On Visiting the Yprés Salient (Article)

As I write this I am sitting at “The Walker” tabac (pub) in Yprés, Belgium.  I am here with a Bockor, local beer, a pils.  Yes I am making conversation, to turn a phrase.  I am stuck for words slightly, which may be difficult for me.  But let me show you why.



That is the view I have.  The New Menin Gate.  A sea of names and pomp, to quote the poet Sasoon.  I have a small video that I will post up soon on YouTube maybe.  We don’t have long left here, to get home for the evening.  Our job here in Fromelles and the CWGC project draws to a close and so I visited Yprés, as I must.  A troop of British squaddies have just walked by.  Below is a video on Vimeo of the experience.

Click to Watch Video

And still I have not spoken of the Gate.  I am upset, in ways, but more… Shocked is not quite the word.  Still absorbing, I have come to terms more with what I read in the books of the past since coming over to France, and at first to see so many graves, of so many young men, of so many countries, was a great shock.  Now less a shock more an acceptance of yes that is history.  Sour as it may taste that is reality.



Walking closer, gave me the perspective of Sasoon and the understanding of how he felt.  Walking through it, flooded with names one thing stood out.  “Lest we Forget,” and I wonder what it is we are not to forget.  I wonder whether it is something we have ever remembered.  This colossal loss of life.  This savagery that overcame us as a species.  That still today continues.  That today being here can make us proud, that can fill us with thoughts of individuals, that we only think of the whole.  All such thoughts are blown to the scattered winds like the embers that were blown over the fields of Flandres, while Yprés was shelled for so many years.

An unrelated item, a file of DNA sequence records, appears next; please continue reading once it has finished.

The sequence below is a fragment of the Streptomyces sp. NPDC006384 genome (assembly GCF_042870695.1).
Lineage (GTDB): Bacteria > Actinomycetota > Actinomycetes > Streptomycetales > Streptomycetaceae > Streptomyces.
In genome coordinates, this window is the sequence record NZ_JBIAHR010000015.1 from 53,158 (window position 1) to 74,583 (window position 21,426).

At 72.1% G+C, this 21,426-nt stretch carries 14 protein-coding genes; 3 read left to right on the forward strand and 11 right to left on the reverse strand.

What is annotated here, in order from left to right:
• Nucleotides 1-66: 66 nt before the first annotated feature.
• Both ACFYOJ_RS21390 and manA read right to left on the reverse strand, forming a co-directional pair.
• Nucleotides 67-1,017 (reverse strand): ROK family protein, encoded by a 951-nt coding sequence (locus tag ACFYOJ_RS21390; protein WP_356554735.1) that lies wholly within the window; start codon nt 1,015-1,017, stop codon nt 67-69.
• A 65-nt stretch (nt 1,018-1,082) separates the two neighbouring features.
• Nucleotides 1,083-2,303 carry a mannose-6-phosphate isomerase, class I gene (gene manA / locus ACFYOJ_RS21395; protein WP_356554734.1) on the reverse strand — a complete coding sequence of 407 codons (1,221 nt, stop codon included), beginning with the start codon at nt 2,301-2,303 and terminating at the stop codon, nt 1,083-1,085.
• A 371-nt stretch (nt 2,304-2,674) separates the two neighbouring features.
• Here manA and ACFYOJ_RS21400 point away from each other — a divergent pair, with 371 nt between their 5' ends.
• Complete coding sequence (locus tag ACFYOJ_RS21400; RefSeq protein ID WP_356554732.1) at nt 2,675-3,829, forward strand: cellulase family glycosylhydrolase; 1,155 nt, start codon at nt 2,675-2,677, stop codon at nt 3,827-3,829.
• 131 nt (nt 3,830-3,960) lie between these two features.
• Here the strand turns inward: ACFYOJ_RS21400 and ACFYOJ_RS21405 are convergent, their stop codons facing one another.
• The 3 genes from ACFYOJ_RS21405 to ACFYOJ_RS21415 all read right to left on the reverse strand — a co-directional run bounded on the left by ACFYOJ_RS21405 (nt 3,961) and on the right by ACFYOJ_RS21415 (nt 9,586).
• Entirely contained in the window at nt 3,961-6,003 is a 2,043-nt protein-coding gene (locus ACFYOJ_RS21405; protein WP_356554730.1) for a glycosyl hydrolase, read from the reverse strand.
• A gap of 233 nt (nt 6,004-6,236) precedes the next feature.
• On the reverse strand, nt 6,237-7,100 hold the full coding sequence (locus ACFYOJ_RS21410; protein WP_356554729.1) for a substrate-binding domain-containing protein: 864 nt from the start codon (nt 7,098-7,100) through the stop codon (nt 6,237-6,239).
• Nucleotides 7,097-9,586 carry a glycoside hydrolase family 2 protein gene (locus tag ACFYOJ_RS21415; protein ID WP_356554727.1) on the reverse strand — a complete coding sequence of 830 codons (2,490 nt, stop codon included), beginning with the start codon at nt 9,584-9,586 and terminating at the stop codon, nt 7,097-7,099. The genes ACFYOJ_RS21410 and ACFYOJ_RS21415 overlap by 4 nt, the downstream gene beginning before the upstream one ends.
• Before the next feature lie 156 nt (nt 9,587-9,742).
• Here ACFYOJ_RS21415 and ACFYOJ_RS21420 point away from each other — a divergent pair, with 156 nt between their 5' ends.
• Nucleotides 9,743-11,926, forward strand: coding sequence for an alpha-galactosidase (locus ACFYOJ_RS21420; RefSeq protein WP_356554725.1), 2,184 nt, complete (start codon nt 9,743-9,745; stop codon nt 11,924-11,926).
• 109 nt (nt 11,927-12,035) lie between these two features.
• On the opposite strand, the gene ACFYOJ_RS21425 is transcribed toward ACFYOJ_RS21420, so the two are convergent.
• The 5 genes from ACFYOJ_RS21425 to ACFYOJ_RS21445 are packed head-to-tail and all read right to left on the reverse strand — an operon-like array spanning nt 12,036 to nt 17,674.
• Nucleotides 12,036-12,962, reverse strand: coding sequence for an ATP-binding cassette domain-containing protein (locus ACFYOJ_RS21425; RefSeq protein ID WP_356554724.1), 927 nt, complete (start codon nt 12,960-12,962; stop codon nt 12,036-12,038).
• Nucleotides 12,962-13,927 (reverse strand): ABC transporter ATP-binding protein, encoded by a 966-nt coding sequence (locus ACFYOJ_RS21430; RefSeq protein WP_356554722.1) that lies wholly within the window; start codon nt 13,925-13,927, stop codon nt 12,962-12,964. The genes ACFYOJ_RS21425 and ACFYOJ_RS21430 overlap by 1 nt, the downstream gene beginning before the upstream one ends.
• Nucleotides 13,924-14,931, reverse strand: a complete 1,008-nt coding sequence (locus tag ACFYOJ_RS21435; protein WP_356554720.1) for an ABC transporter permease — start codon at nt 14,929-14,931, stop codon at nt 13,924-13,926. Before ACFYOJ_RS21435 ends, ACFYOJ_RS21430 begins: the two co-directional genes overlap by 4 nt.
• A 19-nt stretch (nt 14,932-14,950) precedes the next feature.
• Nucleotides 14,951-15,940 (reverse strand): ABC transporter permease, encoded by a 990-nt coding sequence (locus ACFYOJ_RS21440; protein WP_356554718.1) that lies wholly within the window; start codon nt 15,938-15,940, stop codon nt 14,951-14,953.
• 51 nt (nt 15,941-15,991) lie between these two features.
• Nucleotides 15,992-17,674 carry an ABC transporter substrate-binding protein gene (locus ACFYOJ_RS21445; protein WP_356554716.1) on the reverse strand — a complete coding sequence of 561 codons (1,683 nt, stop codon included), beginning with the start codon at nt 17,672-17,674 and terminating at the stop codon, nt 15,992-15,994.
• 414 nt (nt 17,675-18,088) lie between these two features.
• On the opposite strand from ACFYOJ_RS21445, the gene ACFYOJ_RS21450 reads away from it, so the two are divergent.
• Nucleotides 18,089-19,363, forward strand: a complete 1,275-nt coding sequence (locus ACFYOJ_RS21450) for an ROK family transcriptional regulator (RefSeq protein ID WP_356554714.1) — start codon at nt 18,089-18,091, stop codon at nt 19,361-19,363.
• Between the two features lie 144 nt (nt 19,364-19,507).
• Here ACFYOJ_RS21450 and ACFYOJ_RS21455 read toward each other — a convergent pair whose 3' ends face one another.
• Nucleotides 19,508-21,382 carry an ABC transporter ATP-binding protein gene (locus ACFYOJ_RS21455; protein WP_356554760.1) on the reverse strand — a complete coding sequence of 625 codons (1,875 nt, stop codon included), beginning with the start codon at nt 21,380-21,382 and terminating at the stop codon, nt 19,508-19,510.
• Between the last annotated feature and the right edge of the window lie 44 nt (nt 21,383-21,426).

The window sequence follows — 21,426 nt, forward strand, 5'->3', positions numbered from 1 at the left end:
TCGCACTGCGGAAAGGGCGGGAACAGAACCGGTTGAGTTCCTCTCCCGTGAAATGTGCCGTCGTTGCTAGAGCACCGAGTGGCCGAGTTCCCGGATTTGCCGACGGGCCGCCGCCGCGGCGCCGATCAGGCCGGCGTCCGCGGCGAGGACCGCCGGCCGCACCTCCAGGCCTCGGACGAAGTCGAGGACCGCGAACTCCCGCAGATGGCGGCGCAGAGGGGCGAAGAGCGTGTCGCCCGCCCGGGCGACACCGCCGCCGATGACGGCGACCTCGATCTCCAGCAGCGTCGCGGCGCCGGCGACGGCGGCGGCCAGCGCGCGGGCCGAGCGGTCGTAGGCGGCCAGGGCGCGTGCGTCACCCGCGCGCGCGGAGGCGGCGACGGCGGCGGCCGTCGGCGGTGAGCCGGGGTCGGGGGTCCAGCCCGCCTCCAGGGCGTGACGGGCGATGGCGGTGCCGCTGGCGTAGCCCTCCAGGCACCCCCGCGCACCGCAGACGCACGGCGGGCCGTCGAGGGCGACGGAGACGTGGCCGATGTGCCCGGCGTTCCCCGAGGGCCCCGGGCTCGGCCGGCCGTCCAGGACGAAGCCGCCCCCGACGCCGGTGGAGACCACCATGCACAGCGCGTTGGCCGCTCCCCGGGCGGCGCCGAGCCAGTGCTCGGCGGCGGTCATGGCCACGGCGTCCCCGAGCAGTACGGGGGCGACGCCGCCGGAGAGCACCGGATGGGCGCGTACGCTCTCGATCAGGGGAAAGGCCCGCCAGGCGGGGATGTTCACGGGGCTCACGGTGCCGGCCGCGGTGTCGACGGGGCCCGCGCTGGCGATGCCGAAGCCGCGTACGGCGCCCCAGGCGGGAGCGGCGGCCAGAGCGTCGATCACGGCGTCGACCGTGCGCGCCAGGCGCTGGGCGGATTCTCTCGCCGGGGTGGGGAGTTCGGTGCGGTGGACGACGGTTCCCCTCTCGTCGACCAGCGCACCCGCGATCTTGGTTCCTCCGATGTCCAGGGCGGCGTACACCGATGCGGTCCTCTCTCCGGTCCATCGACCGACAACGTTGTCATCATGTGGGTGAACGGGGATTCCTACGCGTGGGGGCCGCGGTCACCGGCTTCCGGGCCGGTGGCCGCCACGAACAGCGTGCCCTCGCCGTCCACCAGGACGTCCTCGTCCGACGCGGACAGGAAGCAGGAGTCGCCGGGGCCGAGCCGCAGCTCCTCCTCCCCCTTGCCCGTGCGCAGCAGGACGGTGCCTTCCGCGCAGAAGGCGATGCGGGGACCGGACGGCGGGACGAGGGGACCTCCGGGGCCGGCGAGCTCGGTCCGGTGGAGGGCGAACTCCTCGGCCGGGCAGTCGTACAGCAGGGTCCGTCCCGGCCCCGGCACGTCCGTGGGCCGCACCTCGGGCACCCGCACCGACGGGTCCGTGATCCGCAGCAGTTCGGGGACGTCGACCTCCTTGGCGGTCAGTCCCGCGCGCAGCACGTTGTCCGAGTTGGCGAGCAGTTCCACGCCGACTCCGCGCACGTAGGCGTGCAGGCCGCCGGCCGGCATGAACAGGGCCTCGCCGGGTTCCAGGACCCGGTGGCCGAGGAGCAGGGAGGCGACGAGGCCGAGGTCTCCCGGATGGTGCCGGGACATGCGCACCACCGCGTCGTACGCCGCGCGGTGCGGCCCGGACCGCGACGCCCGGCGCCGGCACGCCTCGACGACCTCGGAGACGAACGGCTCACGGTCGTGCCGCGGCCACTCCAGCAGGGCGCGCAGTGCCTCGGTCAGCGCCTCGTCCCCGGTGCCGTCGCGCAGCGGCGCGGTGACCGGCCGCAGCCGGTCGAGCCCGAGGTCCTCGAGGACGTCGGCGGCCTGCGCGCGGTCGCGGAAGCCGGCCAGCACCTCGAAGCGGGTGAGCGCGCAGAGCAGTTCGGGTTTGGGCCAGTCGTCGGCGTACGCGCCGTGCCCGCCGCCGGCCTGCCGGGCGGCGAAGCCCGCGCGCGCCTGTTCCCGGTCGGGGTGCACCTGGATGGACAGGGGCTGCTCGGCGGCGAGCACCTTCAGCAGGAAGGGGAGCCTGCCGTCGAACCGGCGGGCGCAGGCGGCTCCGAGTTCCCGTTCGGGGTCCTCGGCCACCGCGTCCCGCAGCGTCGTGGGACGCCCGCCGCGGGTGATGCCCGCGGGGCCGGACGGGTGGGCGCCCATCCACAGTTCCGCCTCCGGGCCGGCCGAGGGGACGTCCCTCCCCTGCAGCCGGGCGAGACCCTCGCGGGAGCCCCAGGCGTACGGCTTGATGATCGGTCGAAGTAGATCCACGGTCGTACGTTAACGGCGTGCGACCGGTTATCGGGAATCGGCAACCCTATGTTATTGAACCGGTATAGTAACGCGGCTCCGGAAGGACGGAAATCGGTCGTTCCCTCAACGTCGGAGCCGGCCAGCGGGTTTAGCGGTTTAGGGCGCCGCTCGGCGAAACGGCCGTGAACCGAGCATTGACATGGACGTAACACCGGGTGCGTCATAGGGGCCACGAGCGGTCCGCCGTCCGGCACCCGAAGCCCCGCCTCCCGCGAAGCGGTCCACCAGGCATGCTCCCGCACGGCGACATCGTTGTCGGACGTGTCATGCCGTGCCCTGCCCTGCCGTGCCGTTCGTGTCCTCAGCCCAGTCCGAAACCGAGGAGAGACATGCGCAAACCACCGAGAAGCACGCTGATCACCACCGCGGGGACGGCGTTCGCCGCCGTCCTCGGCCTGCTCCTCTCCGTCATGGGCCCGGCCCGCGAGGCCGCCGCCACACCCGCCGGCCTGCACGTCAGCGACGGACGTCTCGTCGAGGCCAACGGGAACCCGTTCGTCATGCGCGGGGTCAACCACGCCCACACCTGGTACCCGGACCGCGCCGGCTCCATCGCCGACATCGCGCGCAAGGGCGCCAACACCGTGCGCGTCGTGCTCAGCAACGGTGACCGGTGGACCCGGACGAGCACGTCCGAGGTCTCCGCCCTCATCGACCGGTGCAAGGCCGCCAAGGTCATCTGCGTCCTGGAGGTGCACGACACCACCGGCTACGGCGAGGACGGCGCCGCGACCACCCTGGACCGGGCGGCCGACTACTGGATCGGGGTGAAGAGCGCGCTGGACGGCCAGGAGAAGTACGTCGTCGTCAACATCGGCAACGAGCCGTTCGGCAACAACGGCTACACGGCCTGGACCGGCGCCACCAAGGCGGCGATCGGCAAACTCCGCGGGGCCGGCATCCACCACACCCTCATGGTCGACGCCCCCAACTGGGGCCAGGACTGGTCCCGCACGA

I have no answer and I have no ways of how one should think.  Indeed I have no way to consider how I should think.  All I can say for sure is of how the awe of the place, of the event has struck me.  No more shall World War One be merely a prelude to World War Two.  For me I have became history.



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